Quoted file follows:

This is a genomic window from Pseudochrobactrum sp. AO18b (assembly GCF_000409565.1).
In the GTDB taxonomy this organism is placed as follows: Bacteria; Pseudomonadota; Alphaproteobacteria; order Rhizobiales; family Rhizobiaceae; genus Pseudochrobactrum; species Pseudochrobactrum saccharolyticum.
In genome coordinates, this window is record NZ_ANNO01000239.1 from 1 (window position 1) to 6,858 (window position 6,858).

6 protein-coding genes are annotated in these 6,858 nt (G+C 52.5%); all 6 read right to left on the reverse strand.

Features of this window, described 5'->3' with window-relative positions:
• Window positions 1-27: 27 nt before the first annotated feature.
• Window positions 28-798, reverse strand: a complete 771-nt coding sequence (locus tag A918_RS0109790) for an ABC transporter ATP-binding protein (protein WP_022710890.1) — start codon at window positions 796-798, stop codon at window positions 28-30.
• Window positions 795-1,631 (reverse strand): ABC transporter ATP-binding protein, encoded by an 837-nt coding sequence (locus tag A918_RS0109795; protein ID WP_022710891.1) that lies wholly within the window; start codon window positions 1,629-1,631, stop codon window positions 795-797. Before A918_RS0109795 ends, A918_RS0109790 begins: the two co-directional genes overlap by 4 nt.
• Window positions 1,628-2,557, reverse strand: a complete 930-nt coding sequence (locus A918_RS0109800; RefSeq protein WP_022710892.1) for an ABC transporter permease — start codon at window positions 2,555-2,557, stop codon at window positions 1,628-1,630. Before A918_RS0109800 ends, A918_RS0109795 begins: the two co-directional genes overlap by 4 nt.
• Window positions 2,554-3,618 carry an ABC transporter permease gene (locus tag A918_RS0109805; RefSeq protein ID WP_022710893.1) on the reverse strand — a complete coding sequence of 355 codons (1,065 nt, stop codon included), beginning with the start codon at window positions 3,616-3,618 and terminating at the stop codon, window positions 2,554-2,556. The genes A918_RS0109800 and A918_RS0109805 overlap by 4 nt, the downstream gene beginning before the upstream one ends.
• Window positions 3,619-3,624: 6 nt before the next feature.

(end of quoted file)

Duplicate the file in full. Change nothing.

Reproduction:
This is a genomic window from Pseudochrobactrum sp. AO18b (assembly GCF_000409565.1).
In the GTDB taxonomy this organism is placed as follows: Bacteria; Pseudomonadota; Alphaproteobacteria; order Rhizobiales; family Rhizobiaceae; genus Pseudochrobactrum; species Pseudochrobactrum saccharolyticum.
In genome coordinates, this window is record NZ_ANNO01000239.1 from 1 (window position 1) to 6,858 (window position 6,858).

6 protein-coding genes are annotated in these 6,858 nt (G+C 52.5%); all 6 read right to left on the reverse strand.

Features of this window, described 5'->3' with window-relative positions:
• Window positions 1-27: 27 nt before the first annotated feature.
• Window positions 28-798, reverse strand: a complete 771-nt coding sequence (locus tag A918_RS0109790) for an ABC transporter ATP-binding protein (protein WP_022710890.1) — start codon at window positions 796-798, stop codon at window positions 28-30.
• Window positions 795-1,631 (reverse strand): ABC transporter ATP-binding protein, encoded by an 837-nt coding sequence (locus tag A918_RS0109795; protein ID WP_022710891.1) that lies wholly within the window; start codon window positions 1,629-1,631, stop codon window positions 795-797. Before A918_RS0109795 ends, A918_RS0109790 begins: the two co-directional genes overlap by 4 nt.
• Window positions 1,628-2,557, reverse strand: a complete 930-nt coding sequence (locus A918_RS0109800; RefSeq protein WP_022710892.1) for an ABC transporter permease — start codon at window positions 2,555-2,557, stop codon at window positions 1,628-1,630. Before A918_RS0109800 ends, A918_RS0109795 begins: the two co-directional genes overlap by 4 nt.
• Window positions 2,554-3,618 carry an ABC transporter permease gene (locus tag A918_RS0109805; RefSeq protein ID WP_022710893.1) on the reverse strand — a complete coding sequence of 355 codons (1,065 nt, stop codon included), beginning with the start codon at window positions 3,616-3,618 and terminating at the stop codon, window positions 2,554-2,556. The genes A918_RS0109800 and A918_RS0109805 overlap by 4 nt, the downstream gene beginning before the upstream one ends.
• Window positions 3,619-3,624: 6 nt before the next feature.